Ongoing assessments of the children’s knowledge and skills is observed by the class teacher. Misconceptions are addressed and next steps carefully planned. Children’s outcomes are compared to the subject specific skills and knowledge documents. At the end of a block of discrete teaching (or term) subject leaders gather an overview of children’s outcomes in each subject area. This is used to plan appropriate next steps for their future learning, as well as provide an overview of learning within a subject area across the whole school.


End of year assessments are collated for children at the end of EYFS and Key Stage 1 and 2.

Provision and assessment is tailored and adapted for pupils with SEND. This involves making adaptations to the task, group, or working with additional adult support if necessary. We ensure that we will not limit any children with SEND.


How do we promote our Curriculum Intent?


Active Learners

During PSHE, children will have the opportunity to work with partners and groups throughout the year. This will provide them with the necessary tools to be able to improve their independence as well as working collaboratively. Throughout the units of PSHE, children will have the opportunity to discuss, act out and display their skills to their peers. This will ensure pupils are engaged and take pride in their learning. As they move through school, children will be exposed to a variety of different situations and scenarios where they can apply their knowledge and skills.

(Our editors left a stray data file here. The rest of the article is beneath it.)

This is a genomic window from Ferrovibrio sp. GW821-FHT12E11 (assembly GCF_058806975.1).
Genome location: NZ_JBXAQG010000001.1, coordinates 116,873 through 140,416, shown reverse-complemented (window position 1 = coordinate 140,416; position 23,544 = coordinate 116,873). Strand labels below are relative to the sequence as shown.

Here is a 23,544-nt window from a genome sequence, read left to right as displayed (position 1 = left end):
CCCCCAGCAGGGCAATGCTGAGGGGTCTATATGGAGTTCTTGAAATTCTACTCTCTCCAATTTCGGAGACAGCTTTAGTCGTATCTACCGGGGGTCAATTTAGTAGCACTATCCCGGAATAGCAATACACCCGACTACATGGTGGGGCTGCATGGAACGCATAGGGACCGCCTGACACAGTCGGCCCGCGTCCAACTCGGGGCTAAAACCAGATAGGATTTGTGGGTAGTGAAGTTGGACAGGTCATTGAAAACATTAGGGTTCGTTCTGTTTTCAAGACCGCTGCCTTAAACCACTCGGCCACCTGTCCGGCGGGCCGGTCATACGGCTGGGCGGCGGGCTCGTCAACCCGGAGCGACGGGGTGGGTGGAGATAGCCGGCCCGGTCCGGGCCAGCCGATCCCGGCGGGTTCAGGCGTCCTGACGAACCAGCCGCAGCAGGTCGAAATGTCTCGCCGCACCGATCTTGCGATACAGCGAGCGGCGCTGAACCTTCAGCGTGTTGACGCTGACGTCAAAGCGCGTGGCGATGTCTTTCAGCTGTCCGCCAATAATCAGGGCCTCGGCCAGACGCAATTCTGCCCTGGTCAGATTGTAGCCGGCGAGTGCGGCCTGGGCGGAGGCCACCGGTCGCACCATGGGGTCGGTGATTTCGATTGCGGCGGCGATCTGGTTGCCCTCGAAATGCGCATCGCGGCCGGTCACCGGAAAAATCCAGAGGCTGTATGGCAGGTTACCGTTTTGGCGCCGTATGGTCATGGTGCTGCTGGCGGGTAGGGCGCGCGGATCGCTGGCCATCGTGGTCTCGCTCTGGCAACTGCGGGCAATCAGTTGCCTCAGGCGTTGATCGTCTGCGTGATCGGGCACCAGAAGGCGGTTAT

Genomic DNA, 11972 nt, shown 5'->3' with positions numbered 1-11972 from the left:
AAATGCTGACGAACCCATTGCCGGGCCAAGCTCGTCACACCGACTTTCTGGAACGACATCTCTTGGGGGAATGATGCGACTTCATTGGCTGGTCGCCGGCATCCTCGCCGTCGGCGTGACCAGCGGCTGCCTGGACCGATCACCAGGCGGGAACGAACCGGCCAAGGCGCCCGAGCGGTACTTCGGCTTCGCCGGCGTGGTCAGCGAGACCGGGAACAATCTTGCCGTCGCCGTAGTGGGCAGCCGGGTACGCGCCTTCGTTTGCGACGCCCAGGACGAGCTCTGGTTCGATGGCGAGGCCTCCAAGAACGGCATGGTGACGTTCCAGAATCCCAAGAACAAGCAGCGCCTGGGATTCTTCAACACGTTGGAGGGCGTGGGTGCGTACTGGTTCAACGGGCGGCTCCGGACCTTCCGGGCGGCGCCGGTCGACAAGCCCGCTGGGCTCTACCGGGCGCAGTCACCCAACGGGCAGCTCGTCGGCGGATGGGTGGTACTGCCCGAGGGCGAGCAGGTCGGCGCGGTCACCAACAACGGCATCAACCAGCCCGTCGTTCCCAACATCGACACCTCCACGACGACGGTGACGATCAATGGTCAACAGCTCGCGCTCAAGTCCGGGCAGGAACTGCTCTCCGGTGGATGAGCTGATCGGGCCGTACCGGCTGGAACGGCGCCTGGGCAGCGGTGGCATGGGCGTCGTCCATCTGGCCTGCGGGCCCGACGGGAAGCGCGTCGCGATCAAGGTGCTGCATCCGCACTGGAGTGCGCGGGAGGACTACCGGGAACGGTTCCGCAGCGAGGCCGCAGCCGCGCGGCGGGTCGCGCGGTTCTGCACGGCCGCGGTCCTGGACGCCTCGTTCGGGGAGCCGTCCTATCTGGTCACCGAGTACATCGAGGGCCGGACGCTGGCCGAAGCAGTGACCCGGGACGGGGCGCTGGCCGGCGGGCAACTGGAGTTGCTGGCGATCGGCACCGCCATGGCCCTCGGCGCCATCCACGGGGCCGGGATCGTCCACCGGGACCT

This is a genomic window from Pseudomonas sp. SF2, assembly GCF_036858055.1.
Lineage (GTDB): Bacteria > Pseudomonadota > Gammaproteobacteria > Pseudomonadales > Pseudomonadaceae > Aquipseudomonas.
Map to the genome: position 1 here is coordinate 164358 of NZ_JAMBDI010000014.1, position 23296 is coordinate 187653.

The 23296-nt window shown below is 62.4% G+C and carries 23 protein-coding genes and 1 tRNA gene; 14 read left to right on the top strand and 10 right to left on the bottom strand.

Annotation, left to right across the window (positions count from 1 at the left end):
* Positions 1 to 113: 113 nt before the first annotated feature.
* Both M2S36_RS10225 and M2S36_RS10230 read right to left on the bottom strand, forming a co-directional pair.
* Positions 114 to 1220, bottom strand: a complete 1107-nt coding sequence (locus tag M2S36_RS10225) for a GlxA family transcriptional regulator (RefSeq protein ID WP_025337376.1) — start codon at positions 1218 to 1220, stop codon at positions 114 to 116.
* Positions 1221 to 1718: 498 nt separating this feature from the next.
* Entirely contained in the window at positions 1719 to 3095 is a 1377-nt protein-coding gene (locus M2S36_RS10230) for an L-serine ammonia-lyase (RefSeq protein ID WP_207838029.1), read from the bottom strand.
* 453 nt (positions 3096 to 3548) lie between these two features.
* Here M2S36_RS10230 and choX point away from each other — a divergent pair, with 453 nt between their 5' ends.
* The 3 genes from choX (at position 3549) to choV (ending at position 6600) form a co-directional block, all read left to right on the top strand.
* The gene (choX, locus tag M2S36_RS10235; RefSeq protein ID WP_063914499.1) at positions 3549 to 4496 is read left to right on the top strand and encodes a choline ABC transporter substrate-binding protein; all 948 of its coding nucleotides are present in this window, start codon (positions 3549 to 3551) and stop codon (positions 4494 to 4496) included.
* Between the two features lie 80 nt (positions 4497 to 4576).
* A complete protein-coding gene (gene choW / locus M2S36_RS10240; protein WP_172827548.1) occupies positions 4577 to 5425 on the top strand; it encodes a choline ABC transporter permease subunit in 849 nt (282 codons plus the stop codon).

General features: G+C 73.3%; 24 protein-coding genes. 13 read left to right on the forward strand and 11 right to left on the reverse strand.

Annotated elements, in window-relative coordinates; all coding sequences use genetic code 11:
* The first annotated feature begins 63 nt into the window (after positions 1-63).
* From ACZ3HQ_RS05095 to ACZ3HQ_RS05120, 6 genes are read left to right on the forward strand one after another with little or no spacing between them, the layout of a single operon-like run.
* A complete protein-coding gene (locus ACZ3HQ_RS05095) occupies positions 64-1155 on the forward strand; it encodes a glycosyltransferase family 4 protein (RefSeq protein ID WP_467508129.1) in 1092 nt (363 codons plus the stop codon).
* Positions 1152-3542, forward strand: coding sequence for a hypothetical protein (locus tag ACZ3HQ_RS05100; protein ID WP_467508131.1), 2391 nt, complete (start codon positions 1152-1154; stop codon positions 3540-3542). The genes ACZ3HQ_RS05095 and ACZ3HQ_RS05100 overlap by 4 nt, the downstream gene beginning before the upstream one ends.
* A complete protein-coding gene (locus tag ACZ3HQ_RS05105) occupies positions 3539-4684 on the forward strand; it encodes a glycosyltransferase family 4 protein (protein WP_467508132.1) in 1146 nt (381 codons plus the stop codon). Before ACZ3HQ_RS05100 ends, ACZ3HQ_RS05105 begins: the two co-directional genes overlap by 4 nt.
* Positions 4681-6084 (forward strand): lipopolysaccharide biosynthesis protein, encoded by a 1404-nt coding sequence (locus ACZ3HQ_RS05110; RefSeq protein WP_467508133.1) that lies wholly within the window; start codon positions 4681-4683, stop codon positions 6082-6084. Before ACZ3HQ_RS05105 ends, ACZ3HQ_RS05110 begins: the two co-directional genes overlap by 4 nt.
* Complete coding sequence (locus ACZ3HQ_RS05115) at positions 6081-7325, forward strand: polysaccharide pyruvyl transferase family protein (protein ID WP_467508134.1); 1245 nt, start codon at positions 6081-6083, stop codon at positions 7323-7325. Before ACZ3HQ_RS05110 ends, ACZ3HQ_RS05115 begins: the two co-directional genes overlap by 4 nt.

Active Citizens

Citizenship is a key concept in our PSHE lessons. This theme is developed from the classroom, to our school, to our local community, through to global issues. Children are given the knowledge and skills to understand the importance of being a good citizen, and how they can make a positive contribution.  PSHE gives children opportunities to explore and celebrate diversity within their local communities and the wider world, understanding what is ‘right/just’ and what is ‘wrong/unjust’; how and why we care for others and our world and the positive impact that individuals can have.  Our lessons include the teaching of the British Values of democracy, rule of law, respect, tolerance and individual liberty.


Active Communicators

In PSHE, children will be exposed to a wide range of vocabulary to help them understand themselves, their bodies, their health and the world around them. Children will have the opportunity to use their oracy skills throughout their lessons, as they work collaboratively with their peers.


What wider opportunities are provided for our children to develop their knowledge and skills?

  • Assemblies
  • Charities
  • School Council and Parliament
  • Visits by school nursing team
  • Visitors to keep us safe
  • Residentials/visits/extra-curricular clubs
  • Playtimes and lunchtimes
  • Pastoral support
  • Eco-council and club

PSHE in action...